We know that consumers are tuning out of mainstream media channels in droves. Instead they are and tuning into their iPhones, Androids, Instagram and other social networks. Yet despite this mass abandonment, the final purchase decision, is in most cases, still being made at the retail shelf.  This means that packaging as cost effective marketing could be an effective solution.

Old News – But we’re not listening

The continual, ongoing  entry of  new products into your category makes it increasingly difficult to get, and to keep, the customer’s attention at the shelf. Let’s face it, the researchers have given us between 3 and 5 seconds to grab our consumer’s attention. That’s a mere 5 seconds, if we are really good, to grab their attention long enough to have them identify with our message and make an emotional connection strong enough for them to take it home.

Of course this isn’t news to an experienced brand marketer and yet… have we truly heard it? In the grand scheme of the marketing mix how much attention is really given to our silent salespeople. The pack sitting on the shelf is still the last step in the consumer’s decision making process. Our packs are out there, on the shelf working their butts off to appeal to an ever changing consumer. Packaging is a marketer’s main opportunity to connect with their targeted consumer. Yet in so many cases it’s the one part of the marketing mix that gets overlooked.

Packaging as cost effective marketing…Really?

No doubt you already do this, but just as an experiment (one more time), go stand in the aisle of your local Coles or Woolworths store and look at the multitude of product categories on show. Just notice how many brands are “me too”, in that they are barely distinguishable from one another.

Now take a look at your own brand as it appears in relation to your competitors. Without bias, I know it’s hard, but does your brand tend to look the same as similar competitor products in your category? Is your packaging still doing the job assigned to it? Is it achieving its hurdle rates and other associated KPI’s. Maybe that’s a clear sign for a packaging over-haul. If your packaging isn’t performing like it should then maybe you need to consider reinvesting in this key slice of your marketing mix. Maybe it’s time to get some fresh ideas? Maybe it’s time for a new outside view.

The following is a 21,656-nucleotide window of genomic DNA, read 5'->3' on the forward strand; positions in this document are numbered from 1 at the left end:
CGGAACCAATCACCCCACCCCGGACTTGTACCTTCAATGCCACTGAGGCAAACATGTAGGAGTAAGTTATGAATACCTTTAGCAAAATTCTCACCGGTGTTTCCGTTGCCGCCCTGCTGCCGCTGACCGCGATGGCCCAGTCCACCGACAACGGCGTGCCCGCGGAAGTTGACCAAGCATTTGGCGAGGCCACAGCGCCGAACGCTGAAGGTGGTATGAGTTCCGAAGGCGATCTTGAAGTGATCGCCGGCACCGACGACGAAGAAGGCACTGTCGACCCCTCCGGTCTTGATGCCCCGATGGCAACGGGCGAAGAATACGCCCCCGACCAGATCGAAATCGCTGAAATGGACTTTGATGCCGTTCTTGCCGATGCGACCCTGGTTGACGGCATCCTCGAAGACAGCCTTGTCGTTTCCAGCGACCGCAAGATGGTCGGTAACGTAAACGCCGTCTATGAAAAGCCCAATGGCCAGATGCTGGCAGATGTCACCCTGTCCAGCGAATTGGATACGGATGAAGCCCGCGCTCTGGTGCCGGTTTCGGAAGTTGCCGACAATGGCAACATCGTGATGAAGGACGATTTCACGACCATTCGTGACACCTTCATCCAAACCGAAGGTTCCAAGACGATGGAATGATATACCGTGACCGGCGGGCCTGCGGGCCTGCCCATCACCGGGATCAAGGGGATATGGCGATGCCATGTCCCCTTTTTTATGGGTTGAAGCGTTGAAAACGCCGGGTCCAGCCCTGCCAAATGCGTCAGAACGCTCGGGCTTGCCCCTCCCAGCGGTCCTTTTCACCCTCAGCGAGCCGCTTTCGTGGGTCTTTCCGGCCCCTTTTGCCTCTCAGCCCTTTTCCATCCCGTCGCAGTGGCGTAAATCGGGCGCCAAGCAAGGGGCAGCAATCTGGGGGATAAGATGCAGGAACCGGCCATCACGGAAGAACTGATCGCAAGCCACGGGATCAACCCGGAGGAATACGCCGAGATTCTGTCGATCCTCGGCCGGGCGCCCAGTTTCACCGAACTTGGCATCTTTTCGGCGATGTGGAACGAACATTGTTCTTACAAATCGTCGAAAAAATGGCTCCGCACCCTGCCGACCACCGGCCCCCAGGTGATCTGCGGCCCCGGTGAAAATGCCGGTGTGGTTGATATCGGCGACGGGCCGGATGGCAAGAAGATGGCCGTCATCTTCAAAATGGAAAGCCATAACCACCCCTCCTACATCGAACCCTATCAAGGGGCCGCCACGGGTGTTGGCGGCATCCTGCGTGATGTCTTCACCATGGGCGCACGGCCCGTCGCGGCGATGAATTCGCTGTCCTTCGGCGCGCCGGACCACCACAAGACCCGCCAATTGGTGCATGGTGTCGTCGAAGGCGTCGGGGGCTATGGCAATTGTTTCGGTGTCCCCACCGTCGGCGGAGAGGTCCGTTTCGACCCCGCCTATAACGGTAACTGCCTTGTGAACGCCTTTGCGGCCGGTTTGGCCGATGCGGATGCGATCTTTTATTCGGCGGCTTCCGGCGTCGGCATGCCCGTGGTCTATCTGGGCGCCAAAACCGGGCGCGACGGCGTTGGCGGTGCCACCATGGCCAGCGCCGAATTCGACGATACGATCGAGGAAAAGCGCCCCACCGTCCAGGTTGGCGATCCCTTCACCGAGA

The Risk to using packaging as cost effective marketing

The fact is, the investment for a brand refresh is a whole lot less risky than spending a limited budget on media channels that may or may not net a return. And… even if your marketing does drive your targeted consumer to the retail shelf… what’s to stop them from picking up your competitor’s product?

What if a strategic over-haul created a whole new wave of excitement on shelf? If you’re convinced your product is so great then why not give serious thought to revolutionizing the category with stand-out, stand-alone , disruptive packaging?

Others have done it within their categories and have since cemented themselves in the minds of their targeted consumer’s minds. So maybe it makes sense then to invest more of your marketing spend in packaging as a cost effective marketing strategy?

As author Ted Mininni of Design Force, Inc. said in his 2008 article “Advertising is Dead. Long Live Packaging”, “Brands demanding unique positioning in the consumer’s mind demand unique packaging. Whether the challenge is to market heritage brands to newer generations of consumers, to launch new brands in the marketplace or to co-brand or package licensed products, the focus has to be the same: owning mind-share. Advertising or packaging? Is there a better way to allocate marketing funds than trail-blazing new packaging?